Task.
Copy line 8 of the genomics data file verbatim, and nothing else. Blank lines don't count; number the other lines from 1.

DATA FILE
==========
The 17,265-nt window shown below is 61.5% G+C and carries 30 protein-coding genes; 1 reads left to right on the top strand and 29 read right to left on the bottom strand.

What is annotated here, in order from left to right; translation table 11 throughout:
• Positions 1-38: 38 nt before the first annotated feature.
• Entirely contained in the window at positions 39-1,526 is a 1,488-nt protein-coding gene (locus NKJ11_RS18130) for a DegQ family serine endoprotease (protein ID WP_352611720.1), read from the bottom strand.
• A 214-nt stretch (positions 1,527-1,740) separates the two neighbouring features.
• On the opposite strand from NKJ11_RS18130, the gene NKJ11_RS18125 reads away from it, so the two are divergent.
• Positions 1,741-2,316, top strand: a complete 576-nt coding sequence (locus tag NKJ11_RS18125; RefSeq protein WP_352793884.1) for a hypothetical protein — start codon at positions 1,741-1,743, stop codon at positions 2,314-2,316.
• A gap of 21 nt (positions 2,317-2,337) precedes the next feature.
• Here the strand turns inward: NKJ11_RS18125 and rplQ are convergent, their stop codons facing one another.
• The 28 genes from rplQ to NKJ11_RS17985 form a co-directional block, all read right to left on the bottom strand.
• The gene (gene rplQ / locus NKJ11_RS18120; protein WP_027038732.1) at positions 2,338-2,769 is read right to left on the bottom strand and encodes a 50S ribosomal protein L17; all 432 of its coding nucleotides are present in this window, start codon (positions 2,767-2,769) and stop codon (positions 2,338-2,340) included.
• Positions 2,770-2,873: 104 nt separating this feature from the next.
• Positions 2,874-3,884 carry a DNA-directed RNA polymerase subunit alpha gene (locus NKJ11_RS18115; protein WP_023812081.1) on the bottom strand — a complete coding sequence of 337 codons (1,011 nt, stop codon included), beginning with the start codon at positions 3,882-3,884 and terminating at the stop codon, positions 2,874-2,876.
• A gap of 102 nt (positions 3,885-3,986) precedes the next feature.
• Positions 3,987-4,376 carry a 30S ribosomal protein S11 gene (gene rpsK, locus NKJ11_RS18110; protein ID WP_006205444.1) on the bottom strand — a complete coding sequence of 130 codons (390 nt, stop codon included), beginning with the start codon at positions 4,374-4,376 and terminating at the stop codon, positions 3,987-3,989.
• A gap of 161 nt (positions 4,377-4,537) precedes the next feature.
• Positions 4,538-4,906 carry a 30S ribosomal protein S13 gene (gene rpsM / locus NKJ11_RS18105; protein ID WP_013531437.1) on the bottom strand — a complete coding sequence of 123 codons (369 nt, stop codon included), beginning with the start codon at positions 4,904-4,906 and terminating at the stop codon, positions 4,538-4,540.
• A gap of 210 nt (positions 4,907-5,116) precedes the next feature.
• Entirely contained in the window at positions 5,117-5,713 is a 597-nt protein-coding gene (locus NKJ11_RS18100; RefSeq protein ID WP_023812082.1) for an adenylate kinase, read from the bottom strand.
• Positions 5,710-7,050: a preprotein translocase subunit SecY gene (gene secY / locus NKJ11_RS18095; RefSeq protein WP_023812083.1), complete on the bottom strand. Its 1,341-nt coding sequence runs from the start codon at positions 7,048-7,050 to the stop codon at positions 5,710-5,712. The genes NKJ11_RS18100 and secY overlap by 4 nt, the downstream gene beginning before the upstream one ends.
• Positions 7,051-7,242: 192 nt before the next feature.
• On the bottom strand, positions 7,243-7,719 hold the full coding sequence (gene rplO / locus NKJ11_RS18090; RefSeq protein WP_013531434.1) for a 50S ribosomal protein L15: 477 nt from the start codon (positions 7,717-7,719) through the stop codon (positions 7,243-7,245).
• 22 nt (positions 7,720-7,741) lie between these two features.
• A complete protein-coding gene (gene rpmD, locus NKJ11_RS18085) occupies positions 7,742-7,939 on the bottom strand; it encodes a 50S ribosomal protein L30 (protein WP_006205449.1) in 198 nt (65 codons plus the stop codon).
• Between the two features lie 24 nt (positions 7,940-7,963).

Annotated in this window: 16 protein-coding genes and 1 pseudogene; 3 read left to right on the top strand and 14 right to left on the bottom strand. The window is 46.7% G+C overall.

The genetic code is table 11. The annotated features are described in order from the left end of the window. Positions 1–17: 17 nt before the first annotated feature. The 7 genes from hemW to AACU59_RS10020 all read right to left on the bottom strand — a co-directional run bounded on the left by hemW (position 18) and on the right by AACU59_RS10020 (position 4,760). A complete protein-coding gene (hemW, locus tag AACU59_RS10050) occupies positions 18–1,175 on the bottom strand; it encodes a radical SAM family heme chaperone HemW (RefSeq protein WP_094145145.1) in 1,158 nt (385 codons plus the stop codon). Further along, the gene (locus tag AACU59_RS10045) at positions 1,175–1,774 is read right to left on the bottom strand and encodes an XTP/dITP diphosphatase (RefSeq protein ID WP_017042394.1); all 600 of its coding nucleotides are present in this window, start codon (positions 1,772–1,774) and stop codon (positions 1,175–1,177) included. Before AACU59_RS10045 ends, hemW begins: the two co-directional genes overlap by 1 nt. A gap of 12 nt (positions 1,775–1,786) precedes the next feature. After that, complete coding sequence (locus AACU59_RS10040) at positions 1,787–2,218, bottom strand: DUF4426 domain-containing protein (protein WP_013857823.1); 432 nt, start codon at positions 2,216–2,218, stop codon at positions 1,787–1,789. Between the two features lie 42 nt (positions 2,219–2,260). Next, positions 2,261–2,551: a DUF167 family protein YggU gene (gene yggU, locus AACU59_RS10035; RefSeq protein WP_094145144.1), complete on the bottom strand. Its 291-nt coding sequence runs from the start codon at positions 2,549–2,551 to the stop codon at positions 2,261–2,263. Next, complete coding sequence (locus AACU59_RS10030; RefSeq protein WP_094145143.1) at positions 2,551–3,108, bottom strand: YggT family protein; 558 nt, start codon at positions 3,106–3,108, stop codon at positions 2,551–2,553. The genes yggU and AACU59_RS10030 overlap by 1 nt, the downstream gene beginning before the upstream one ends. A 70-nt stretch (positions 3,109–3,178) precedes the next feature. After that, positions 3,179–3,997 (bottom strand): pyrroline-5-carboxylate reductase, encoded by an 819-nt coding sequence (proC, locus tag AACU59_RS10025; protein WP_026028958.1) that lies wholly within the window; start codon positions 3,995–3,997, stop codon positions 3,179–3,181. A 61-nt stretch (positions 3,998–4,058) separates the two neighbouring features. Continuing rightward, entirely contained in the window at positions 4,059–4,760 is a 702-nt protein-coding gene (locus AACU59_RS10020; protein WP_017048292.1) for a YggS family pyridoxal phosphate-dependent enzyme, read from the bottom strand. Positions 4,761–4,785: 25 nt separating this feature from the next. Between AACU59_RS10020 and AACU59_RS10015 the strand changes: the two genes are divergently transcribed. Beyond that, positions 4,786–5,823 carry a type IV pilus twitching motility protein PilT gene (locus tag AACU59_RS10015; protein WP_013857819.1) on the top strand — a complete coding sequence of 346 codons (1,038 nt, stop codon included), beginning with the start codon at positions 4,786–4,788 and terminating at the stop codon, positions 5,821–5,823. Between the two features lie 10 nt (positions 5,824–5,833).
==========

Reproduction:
• A gap of 21 nt (positions 2,317-2,337) precedes the next feature.